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No Shortcuts to Software Development Experience

Software startups, once their engineering organizations reach a certain size, put together a career ladder for their engineers. It usually comes at a point where there’s enough diversity in abilities that a distinction is useful, for straight-forward things like compensation and team assignments but also for skill development and career advancement. Seeing this implemented at now multiple tech companies, most end up mapping to a version of the Radford leveling scale.

So I’m familiar with the criteria for evaluation between junior, mid-level, and senior software engineers1. In particular, one characteristic of senior folk is their ability to articulate solutions to ill-defined problems: their autonomy is both a function of their comfort with the technology and ability to work beyond the code.

Which is why this article on getting a coding job is misleading:

What should you learn to get a [better] coding job

It’s telling people who want to get into the field of software development that they have to go find solutions to peoples’ problems. Of course, this is a desirable and welcome skill, but terribly unrealistic for someone learning how to program. Finding the right solution — or even just a good answer — to a problem requires having a solid, familiar and comfortable toolset (e.g., language, framework, design patterns, project management tools and philosophies, etc.). Even if the some of the tools are unfamiliar, past experience helps in drawing parallels while learning something new.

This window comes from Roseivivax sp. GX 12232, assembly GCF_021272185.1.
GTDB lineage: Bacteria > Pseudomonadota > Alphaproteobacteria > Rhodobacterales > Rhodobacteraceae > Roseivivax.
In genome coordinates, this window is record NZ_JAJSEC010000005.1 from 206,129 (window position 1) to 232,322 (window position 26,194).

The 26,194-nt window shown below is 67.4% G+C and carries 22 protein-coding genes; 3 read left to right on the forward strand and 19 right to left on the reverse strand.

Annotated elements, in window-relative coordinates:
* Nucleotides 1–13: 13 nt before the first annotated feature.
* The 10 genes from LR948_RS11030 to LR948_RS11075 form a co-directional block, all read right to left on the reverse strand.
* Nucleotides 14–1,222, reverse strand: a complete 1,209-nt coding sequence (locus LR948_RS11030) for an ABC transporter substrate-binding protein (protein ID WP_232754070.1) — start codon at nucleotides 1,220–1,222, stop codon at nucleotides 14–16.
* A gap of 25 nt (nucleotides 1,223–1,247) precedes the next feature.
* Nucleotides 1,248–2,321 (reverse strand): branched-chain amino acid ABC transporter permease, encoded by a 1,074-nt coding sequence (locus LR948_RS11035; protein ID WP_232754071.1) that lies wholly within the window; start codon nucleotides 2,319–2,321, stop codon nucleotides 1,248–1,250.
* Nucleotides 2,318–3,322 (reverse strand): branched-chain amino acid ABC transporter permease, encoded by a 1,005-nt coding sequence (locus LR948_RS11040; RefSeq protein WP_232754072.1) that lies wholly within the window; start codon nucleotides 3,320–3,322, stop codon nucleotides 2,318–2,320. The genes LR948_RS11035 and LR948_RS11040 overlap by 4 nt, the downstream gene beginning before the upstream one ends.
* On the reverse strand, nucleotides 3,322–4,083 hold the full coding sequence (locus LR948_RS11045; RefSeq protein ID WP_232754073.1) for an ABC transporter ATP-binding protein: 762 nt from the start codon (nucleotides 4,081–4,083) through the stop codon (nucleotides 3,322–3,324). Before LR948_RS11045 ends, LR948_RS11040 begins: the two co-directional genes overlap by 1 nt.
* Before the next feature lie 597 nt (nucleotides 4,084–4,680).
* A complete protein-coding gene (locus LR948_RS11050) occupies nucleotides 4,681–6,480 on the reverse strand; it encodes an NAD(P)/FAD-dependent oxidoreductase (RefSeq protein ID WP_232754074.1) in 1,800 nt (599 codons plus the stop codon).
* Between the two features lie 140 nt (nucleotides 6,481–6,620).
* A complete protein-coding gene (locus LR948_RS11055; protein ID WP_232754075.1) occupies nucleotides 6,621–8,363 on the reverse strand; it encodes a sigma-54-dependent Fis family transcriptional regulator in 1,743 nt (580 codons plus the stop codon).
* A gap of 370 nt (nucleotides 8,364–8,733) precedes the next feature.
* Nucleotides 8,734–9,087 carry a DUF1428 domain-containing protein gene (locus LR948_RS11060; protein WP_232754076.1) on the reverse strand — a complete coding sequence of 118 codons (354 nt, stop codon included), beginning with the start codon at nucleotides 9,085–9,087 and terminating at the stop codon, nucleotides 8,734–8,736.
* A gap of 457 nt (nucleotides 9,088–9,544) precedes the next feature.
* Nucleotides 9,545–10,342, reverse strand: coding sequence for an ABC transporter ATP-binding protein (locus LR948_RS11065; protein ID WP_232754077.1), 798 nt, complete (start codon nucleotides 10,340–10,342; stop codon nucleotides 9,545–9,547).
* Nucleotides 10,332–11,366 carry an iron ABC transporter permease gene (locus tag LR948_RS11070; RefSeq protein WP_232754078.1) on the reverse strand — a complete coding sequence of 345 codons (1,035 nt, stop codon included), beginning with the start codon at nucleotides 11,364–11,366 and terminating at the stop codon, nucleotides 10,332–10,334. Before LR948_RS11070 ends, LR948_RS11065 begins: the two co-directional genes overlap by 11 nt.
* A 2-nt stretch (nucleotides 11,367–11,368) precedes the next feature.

Those lacking that extensive experience in coding shouldn’t be expected to figure that out along with all the surrounding aspects of software development on the fly. It’d be discouraging and demotivating, and for some reason folks who are already software engineers keep on setting this high barrier of entry for those wanting to enter the field, projecting their own career paths and abilities onto newcomers prematurely.

Really, it’s okay for inexperienced developers to learn and work as if they’re figuring out software development. And if you’re angling to become a senior dev or you’re already one yourself, one skill to hone is the ability to empathize and mentor the junior folk. In fact, that’s just as important as simply being the solutions expert.


  1. Levels above senior are rare enough that they’re usually treated as special cases by the company, though there’s common ground around wider impact and visibility both internally and externally.

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